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Browsing by Subject "lääkäri"

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  • Seikola, Anniina (2011)
    The Ministry of Social Affairs and Health published a report on development needs of elder care and geriatric pharmacotherapy in 2006. The major concern in this report was related to several challenges in pharmacotherapy of the aged, such as deficiencies in medical knowledge of nurses working with elderly people. One way to improve the medication expertise of those various parties involved in caring elderly people is continuing education (CE). The aim of this study was to explore pharmacotherapy-related training needs of health care professionals involved in the home care services for the elderly in the Social and Health Care Cooperation Region of Lohja, Siuntio, Inkoo and Karjalohja (the LOST Region). This study was started by conducting a survey among nurses working in home care services for the elderly in the LOST Region in 2009 (response rate 47%). To deepen understanding of the key findings of the survey, focus group discussions (FGDs) and face-to-face interviews were conducted among nurses, nursing aids, their managers and physicians (1 FGD among nurses, n=6; 1 FGD among their managers, n=6; and face-to-face interviews with 4 physicians). The survey data were analyzed separately for nurses (n=9), practical nurses (n=53) and home aids (n=9), but results were the same in every group. Of the theoretical training needs, topics related to pharmacokinetics and special characteristics of using medicines in the elderly, effects, adverse effects and interactions of medicines, were most important. In addition, the theoretical training needs covered professional ethics issues, such as accuracy and carefulness of nursing practice. The main training needs related to collaborative practice in pharmacotherapy concerned monitoring medicine user's condition and medication, and dosing medicines (right medicine, dose, strength, dosage) in the right time, and administration routes of medicines. Focus group discussions and face-to-face interviews of the physicians provided a deeper understanding of the results of the survey. One of the main findings of this qualitative part of the study was challenges in cooperation in home care services in the LOST Region. Implementation and monitoring geriatric pharmacotherapy can be improved by improving multiprofessional cooperation and training for nurses and physicians working in home care services. The most important diseases and disorders for which the nurses would like to have shared operational guidelines were diabetes, cardiovascular diseases, pain, memory and psychiatric disorders. Training needs also covered special characteristics of pharmacotherapy for the elderly, and formulations and administration routes of medicines. Finally, a synthesis was made of the results of the survey, focus group discussions and face-to-face interviews. On the basis of the synthesis, a proposal for a multiprofessional training was developed for the LOST Region. The training plan includes topics related to geriatric pharmacotherapy and improving collaborative practices and communication as identified by those involved in different stages of the study.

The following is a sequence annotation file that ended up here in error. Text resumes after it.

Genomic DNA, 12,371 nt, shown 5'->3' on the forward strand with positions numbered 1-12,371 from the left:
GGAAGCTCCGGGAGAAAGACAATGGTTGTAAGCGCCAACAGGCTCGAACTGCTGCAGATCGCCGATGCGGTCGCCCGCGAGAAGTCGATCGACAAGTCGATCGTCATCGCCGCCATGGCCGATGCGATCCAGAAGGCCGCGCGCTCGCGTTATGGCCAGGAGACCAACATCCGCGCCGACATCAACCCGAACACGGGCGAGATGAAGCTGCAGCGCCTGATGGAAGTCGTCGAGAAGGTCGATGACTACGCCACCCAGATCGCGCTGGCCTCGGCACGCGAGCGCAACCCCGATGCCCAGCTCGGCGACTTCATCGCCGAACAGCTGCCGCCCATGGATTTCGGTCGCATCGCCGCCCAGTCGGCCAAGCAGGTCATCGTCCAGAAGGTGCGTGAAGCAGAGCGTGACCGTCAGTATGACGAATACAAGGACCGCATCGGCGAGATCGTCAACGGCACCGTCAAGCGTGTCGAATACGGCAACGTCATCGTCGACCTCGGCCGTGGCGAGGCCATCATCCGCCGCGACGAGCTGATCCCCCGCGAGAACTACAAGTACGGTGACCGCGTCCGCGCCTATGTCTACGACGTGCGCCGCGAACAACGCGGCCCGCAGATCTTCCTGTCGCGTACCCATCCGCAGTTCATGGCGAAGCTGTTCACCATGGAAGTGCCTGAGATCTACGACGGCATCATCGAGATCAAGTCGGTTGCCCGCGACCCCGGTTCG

• Hietanen, Jannemarkus (2022)
    The price competition of biological medicines induced by biosimilars has started slower than expected in Europe. One of the main reasons has been the differences in physicians’ attitudes toward biosimilars. Switching biological medicines to clinically comparable alternatives is an important way to enhance the cost-effectiveness of using biological medicines. The focus of the conversation has shifted from the general similarity of biosimilars and the originators to whether frequent switching involves additional risks. The purpose of this master’s thesis was to investigate factors influencing physicians’ prescribing of biological medicines. In addition, their perceptions of the automatic substitution of biological medicines in Finland were explored. The study was based on structured personal interviews of rheumatologists and gastroenterologists including specialising physicians who work at HUS Helsinki University Hospital in the Hospital District of Helsinki and Uusimaa (n=48). They had a chance to comment on their responses at any time freely. The interview consisted of four sections: demographics, general attitudes toward biosimilars, factors affecting prescribing biological medicines, and perceptions of the automatic substitution of biological medicines. Study participants had a chance to comment on their structured responses during the interview. The interviews were recorded for further analysis of the comments. The results are based on a descriptive quantitative analysis and an inductive analysis of the comments. The interviewed physicians’ (n=27, response rate 56,3%) attitudes toward biosimilars were highly positive. Most of the physicians (21/27, 78%) also strive to motivate patients to switch biological medicines to clinically comparable but lower-cost options despite the challenges associated with switching, for example the differences in the administration devices. Of the previously determined factors, the ones affecting prescribing biological medicines the most were the willingness to support the price competition between the biological medicines, reimbursement status, and the hospital’s drug formulary when initiating the biological treatment in the hospital. The attitudes toward the automatic substitution of the biological medicines were positive among 13/27 (48 %) physicians. Our study results are in line with the results of earlier studies, but the open responses especially to the automatic substitution of biological medicines might indicate more positive perceptions on the subject among physicians in Finland.